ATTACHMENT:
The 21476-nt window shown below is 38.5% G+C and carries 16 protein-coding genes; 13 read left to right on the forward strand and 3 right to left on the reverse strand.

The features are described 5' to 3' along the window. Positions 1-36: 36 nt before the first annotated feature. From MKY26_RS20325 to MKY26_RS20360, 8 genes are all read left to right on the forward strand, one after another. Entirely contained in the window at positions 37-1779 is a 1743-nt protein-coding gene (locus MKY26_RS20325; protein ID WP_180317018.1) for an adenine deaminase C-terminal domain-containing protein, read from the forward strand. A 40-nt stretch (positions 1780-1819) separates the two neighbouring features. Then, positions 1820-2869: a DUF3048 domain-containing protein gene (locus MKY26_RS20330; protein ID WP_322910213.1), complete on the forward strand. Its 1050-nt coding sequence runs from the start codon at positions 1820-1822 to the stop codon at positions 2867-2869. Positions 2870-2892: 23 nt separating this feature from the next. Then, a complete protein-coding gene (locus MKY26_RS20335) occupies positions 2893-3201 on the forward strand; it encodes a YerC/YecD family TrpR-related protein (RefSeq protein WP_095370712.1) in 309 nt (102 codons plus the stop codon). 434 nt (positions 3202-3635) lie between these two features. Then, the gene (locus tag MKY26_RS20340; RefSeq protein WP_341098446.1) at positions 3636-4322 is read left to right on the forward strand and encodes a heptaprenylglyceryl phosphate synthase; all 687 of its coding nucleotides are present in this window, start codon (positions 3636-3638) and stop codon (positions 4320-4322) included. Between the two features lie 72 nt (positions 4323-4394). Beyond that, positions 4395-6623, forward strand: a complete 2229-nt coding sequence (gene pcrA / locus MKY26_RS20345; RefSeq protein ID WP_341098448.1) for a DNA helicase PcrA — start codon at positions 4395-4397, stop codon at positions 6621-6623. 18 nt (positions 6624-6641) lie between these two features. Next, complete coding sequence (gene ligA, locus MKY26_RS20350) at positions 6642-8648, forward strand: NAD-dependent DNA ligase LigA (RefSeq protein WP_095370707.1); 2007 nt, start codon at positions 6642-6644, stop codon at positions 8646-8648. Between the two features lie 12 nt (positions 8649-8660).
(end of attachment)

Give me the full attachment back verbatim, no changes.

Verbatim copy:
The 21476-nt window shown below is 38.5% G+C and carries 16 protein-coding genes; 13 read left to right on the forward strand and 3 right to left on the reverse strand.

The features are described 5' to 3' along the window. Positions 1-36: 36 nt before the first annotated feature. From MKY26_RS20325 to MKY26_RS20360, 8 genes are all read left to right on the forward strand, one after another. Entirely contained in the window at positions 37-1779 is a 1743-nt protein-coding gene (locus MKY26_RS20325; protein ID WP_180317018.1) for an adenine deaminase C-terminal domain-containing protein, read from the forward strand. A 40-nt stretch (positions 1780-1819) separates the two neighbouring features. Then, positions 1820-2869: a DUF3048 domain-containing protein gene (locus MKY26_RS20330; protein ID WP_322910213.1), complete on the forward strand. Its 1050-nt coding sequence runs from the start codon at positions 1820-1822 to the stop codon at positions 2867-2869. Positions 2870-2892: 23 nt separating this feature from the next. Then, a complete protein-coding gene (locus MKY26_RS20335) occupies positions 2893-3201 on the forward strand; it encodes a YerC/YecD family TrpR-related protein (RefSeq protein WP_095370712.1) in 309 nt (102 codons plus the stop codon). 434 nt (positions 3202-3635) lie between these two features. Then, the gene (locus tag MKY26_RS20340; RefSeq protein WP_341098446.1) at positions 3636-4322 is read left to right on the forward strand and encodes a heptaprenylglyceryl phosphate synthase; all 687 of its coding nucleotides are present in this window, start codon (positions 3636-3638) and stop codon (positions 4320-4322) included. Between the two features lie 72 nt (positions 4323-4394). Beyond that, positions 4395-6623, forward strand: a complete 2229-nt coding sequence (gene pcrA / locus MKY26_RS20345; RefSeq protein ID WP_341098448.1) for a DNA helicase PcrA — start codon at positions 4395-4397, stop codon at positions 6621-6623. 18 nt (positions 6624-6641) lie between these two features. Next, complete coding sequence (gene ligA, locus MKY26_RS20350) at positions 6642-8648, forward strand: NAD-dependent DNA ligase LigA (RefSeq protein WP_095370707.1); 2007 nt, start codon at positions 6642-6644, stop codon at positions 8646-8648. Between the two features lie 12 nt (positions 8649-8660).